die belebende Bedenkung

They seldom deliberate

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The saga of delayed and failed rail electrification suggests British politicians and officials are more comfortable with talking than with deliberation (wrote Ian Jack).


[From the railways to the NHS – why can’t Britain think anything through?, Ian Jack, The Guardian, 22 July 2017]

In the context of general British incompetence, these railway difficulties amount to only a petty disaster. Towering above them come the examples of the poll tax, the serial reorganisations of the NHS, the Millennium Dome, and the failure of expensive new IT systems in government departments. As the political scientists Anthony King and Ivor Crewe noted in 2014 in their book, The Blunders of Our Governments, there was no letup in Britain’s propensity for the cock-up – if anything, it was getting worse. King and Crewe thought the features of the government system that made the country more blunder-prone included “parliament’s near irrelevance” and the absence in Whitehall of relevant skills, but also what they termed “a deficit of deliberation”.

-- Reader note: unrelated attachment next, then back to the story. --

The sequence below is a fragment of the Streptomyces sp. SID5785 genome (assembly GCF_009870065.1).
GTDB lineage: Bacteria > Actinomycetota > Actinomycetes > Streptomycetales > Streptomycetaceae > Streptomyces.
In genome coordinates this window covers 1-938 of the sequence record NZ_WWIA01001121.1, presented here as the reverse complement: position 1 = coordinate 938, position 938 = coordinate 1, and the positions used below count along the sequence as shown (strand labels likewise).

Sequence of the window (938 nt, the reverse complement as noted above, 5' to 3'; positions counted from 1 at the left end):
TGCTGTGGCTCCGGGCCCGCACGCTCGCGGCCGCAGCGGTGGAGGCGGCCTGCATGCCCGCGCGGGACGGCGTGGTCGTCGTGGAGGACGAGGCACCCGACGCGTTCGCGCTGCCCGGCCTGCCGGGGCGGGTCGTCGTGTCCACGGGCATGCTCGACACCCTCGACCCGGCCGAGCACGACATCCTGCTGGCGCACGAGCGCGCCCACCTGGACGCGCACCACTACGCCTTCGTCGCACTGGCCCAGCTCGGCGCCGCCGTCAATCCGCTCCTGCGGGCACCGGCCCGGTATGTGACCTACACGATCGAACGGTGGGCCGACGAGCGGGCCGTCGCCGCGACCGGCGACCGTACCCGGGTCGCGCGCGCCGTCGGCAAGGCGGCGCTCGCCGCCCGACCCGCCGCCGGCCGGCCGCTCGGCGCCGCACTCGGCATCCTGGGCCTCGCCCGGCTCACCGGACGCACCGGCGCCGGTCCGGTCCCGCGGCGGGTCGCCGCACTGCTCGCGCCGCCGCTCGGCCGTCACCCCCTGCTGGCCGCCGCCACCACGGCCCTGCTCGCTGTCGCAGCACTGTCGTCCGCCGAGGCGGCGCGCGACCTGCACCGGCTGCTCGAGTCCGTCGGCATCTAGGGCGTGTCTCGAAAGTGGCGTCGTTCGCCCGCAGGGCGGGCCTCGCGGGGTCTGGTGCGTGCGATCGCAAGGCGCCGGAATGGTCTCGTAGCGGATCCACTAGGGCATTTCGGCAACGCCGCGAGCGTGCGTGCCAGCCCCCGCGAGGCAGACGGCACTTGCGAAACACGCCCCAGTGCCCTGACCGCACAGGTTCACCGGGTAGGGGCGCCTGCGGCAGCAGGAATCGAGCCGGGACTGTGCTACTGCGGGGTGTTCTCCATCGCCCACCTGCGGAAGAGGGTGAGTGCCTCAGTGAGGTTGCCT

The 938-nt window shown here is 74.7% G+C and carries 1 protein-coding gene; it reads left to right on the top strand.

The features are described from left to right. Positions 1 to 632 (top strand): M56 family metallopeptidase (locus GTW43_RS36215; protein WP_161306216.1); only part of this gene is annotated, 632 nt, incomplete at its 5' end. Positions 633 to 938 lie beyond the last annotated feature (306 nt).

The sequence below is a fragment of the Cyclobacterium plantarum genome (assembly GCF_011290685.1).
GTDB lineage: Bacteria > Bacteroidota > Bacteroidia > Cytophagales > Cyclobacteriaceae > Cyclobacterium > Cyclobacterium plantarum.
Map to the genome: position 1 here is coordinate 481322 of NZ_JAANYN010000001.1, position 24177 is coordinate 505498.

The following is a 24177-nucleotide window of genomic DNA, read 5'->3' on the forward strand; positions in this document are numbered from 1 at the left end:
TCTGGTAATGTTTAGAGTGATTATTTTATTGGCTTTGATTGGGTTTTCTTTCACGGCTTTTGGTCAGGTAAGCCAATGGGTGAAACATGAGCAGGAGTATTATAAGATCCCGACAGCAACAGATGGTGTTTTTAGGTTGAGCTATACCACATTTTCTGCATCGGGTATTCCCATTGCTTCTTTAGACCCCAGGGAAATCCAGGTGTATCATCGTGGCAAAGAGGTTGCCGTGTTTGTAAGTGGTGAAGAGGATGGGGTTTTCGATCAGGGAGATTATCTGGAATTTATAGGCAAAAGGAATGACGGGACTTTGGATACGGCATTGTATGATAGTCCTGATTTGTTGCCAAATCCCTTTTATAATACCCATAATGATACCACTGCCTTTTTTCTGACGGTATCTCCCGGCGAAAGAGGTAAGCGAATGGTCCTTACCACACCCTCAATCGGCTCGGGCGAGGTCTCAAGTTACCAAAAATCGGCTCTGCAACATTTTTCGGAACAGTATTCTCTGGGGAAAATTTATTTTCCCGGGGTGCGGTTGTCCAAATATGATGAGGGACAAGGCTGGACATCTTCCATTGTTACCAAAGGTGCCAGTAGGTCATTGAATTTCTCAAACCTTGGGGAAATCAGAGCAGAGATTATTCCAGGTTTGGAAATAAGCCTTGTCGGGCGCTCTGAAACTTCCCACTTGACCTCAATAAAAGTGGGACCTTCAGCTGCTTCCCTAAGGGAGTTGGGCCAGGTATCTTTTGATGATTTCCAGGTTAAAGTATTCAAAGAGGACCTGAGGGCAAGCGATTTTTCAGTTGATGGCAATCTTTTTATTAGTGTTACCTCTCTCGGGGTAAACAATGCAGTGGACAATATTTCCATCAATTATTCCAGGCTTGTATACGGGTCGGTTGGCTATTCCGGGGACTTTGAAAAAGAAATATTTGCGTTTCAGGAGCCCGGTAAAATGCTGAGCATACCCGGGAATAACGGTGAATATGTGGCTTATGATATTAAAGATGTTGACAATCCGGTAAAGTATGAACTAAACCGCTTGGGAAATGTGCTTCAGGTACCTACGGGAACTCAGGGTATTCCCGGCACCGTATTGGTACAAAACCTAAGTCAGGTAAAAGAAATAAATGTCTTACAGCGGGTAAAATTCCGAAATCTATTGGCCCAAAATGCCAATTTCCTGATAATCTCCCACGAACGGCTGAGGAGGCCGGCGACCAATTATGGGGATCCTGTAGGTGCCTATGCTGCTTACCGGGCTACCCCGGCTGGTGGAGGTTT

They wrote: “British politicians meet, discuss, debate, manoeuvre, read submissions, read the newspapers, make speeches, answer questions, visit their constituencies, chair meetings and frequently give interviews, but they seldom deliberate.” They didn’t, in other words, take the time to weigh the claims against the evidence, to ask for more information, to reach out and consult other parties who knew more or would also be affected by the action that might be taken.


Written by beleben

July 24, 2017 at 12:32 pm

Posted in High speed rail, HS2

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